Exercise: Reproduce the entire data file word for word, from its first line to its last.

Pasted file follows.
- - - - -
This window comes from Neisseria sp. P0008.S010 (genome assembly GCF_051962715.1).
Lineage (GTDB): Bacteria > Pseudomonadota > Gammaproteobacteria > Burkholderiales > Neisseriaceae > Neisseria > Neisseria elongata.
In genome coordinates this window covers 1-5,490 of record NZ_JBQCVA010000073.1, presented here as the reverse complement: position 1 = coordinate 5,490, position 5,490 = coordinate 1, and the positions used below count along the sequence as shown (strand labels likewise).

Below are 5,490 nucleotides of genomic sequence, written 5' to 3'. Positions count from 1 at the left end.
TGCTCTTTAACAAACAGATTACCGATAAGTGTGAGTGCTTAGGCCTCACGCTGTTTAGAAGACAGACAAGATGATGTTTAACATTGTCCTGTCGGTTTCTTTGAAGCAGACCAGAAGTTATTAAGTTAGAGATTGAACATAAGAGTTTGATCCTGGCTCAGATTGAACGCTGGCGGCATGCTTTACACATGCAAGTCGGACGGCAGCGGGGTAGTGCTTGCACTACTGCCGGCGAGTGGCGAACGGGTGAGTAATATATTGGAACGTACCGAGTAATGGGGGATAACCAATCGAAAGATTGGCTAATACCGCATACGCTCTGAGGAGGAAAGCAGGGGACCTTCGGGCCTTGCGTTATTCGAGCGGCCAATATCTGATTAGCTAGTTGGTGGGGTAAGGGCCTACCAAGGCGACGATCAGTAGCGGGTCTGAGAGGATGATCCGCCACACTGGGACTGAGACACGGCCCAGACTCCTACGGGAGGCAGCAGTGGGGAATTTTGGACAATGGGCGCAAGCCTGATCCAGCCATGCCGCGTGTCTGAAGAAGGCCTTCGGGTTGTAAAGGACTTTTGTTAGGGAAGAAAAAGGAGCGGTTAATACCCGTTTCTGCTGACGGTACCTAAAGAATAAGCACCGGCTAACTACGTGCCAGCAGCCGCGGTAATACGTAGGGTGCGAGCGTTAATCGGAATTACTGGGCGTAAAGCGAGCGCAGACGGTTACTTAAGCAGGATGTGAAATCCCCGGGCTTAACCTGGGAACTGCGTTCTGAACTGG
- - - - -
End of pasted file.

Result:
This window comes from Neisseria sp. P0008.S010 (genome assembly GCF_051962715.1).
Lineage (GTDB): Bacteria > Pseudomonadota > Gammaproteobacteria > Burkholderiales > Neisseriaceae > Neisseria > Neisseria elongata.
In genome coordinates this window covers 1-5,490 of record NZ_JBQCVA010000073.1, presented here as the reverse complement: position 1 = coordinate 5,490, position 5,490 = coordinate 1, and the positions used below count along the sequence as shown (strand labels likewise).

Below are 5,490 nucleotides of genomic sequence, written 5' to 3'. Positions count from 1 at the left end.
TGCTCTTTAACAAACAGATTACCGATAAGTGTGAGTGCTTAGGCCTCACGCTGTTTAGAAGACAGACAAGATGATGTTTAACATTGTCCTGTCGGTTTCTTTGAAGCAGACCAGAAGTTATTAAGTTAGAGATTGAACATAAGAGTTTGATCCTGGCTCAGATTGAACGCTGGCGGCATGCTTTACACATGCAAGTCGGACGGCAGCGGGGTAGTGCTTGCACTACTGCCGGCGAGTGGCGAACGGGTGAGTAATATATTGGAACGTACCGAGTAATGGGGGATAACCAATCGAAAGATTGGCTAATACCGCATACGCTCTGAGGAGGAAAGCAGGGGACCTTCGGGCCTTGCGTTATTCGAGCGGCCAATATCTGATTAGCTAGTTGGTGGGGTAAGGGCCTACCAAGGCGACGATCAGTAGCGGGTCTGAGAGGATGATCCGCCACACTGGGACTGAGACACGGCCCAGACTCCTACGGGAGGCAGCAGTGGGGAATTTTGGACAATGGGCGCAAGCCTGATCCAGCCATGCCGCGTGTCTGAAGAAGGCCTTCGGGTTGTAAAGGACTTTTGTTAGGGAAGAAAAAGGAGCGGTTAATACCCGTTTCTGCTGACGGTACCTAAAGAATAAGCACCGGCTAACTACGTGCCAGCAGCCGCGGTAATACGTAGGGTGCGAGCGTTAATCGGAATTACTGGGCGTAAAGCGAGCGCAGACGGTTACTTAAGCAGGATGTGAAATCCCCGGGCTTAACCTGGGAACTGCGTTCTGAACTGG